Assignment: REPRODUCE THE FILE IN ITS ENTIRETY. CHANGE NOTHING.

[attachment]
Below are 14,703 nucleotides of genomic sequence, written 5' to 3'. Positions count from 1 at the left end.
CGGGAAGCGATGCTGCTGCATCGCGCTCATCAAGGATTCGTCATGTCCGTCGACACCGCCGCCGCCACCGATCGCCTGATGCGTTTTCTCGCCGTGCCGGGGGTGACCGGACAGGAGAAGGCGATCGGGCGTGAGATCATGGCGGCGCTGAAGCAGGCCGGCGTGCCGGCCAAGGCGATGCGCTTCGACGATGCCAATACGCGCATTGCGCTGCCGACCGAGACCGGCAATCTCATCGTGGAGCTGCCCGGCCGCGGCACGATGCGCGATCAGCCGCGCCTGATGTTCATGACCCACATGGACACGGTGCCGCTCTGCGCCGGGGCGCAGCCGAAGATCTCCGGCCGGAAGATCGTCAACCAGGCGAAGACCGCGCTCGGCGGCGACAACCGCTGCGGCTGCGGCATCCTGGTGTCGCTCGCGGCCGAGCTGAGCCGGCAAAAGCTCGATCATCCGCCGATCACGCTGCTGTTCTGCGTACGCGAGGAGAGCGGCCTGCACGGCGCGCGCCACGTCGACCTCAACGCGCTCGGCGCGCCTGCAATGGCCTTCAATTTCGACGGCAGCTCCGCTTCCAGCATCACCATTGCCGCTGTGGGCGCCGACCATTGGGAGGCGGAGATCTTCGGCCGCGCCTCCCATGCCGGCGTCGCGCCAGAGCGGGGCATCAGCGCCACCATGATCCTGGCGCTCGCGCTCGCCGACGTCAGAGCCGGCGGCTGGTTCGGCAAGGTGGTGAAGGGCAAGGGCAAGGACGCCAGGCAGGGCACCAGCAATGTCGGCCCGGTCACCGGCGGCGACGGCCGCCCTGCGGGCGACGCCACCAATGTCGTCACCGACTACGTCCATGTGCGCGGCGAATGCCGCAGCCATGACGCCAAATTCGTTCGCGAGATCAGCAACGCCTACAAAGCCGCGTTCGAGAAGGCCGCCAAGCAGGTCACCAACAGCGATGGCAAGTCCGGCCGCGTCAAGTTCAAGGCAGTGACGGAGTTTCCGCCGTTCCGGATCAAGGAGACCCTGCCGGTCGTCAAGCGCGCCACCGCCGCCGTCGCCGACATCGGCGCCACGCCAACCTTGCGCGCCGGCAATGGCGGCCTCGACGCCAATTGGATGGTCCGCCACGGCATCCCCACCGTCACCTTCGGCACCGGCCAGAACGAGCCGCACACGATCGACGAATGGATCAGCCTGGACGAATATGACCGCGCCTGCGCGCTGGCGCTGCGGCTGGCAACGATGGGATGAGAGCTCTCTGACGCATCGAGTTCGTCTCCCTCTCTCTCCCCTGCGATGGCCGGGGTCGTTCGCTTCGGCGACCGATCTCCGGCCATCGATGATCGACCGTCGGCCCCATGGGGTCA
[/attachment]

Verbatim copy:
Below are 14,703 nucleotides of genomic sequence, written 5' to 3'. Positions count from 1 at the left end.
CGGGAAGCGATGCTGCTGCATCGCGCTCATCAAGGATTCGTCATGTCCGTCGACACCGCCGCCGCCACCGATCGCCTGATGCGTTTTCTCGCCGTGCCGGGGGTGACCGGACAGGAGAAGGCGATCGGGCGTGAGATCATGGCGGCGCTGAAGCAGGCCGGCGTGCCGGCCAAGGCGATGCGCTTCGACGATGCCAATACGCGCATTGCGCTGCCGACCGAGACCGGCAATCTCATCGTGGAGCTGCCCGGCCGCGGCACGATGCGCGATCAGCCGCGCCTGATGTTCATGACCCACATGGACACGGTGCCGCTCTGCGCCGGGGCGCAGCCGAAGATCTCCGGCCGGAAGATCGTCAACCAGGCGAAGACCGCGCTCGGCGGCGACAACCGCTGCGGCTGCGGCATCCTGGTGTCGCTCGCGGCCGAGCTGAGCCGGCAAAAGCTCGATCATCCGCCGATCACGCTGCTGTTCTGCGTACGCGAGGAGAGCGGCCTGCACGGCGCGCGCCACGTCGACCTCAACGCGCTCGGCGCGCCTGCAATGGCCTTCAATTTCGACGGCAGCTCCGCTTCCAGCATCACCATTGCCGCTGTGGGCGCCGACCATTGGGAGGCGGAGATCTTCGGCCGCGCCTCCCATGCCGGCGTCGCGCCAGAGCGGGGCATCAGCGCCACCATGATCCTGGCGCTCGCGCTCGCCGACGTCAGAGCCGGCGGCTGGTTCGGCAAGGTGGTGAAGGGCAAGGGCAAGGACGCCAGGCAGGGCACCAGCAATGTCGGCCCGGTCACCGGCGGCGACGGCCGCCCTGCGGGCGACGCCACCAATGTCGTCACCGACTACGTCCATGTGCGCGGCGAATGCCGCAGCCATGACGCCAAATTCGTTCGCGAGATCAGCAACGCCTACAAAGCCGCGTTCGAGAAGGCCGCCAAGCAGGTCACCAACAGCGATGGCAAGTCCGGCCGCGTCAAGTTCAAGGCAGTGACGGAGTTTCCGCCGTTCCGGATCAAGGAGACCCTGCCGGTCGTCAAGCGCGCCACCGCCGCCGTCGCCGACATCGGCGCCACGCCAACCTTGCGCGCCGGCAATGGCGGCCTCGACGCCAATTGGATGGTCCGCCACGGCATCCCCACCGTCACCTTCGGCACCGGCCAGAACGAGCCGCACACGATCGACGAATGGATCAGCCTGGACGAATATGACCGCGCCTGCGCGCTGGCGCTGCGGCTGGCAACGATGGGATGAGAGCTCTCTGACGCATCGAGTTCGTCTCCCTCTCTCTCCCCTGCGATGGCCGGGGTCGTTCGCTTCGGCGACCGATCTCCGGCCATCGATGATCGACCGTCGGCCCCATGGGGTCA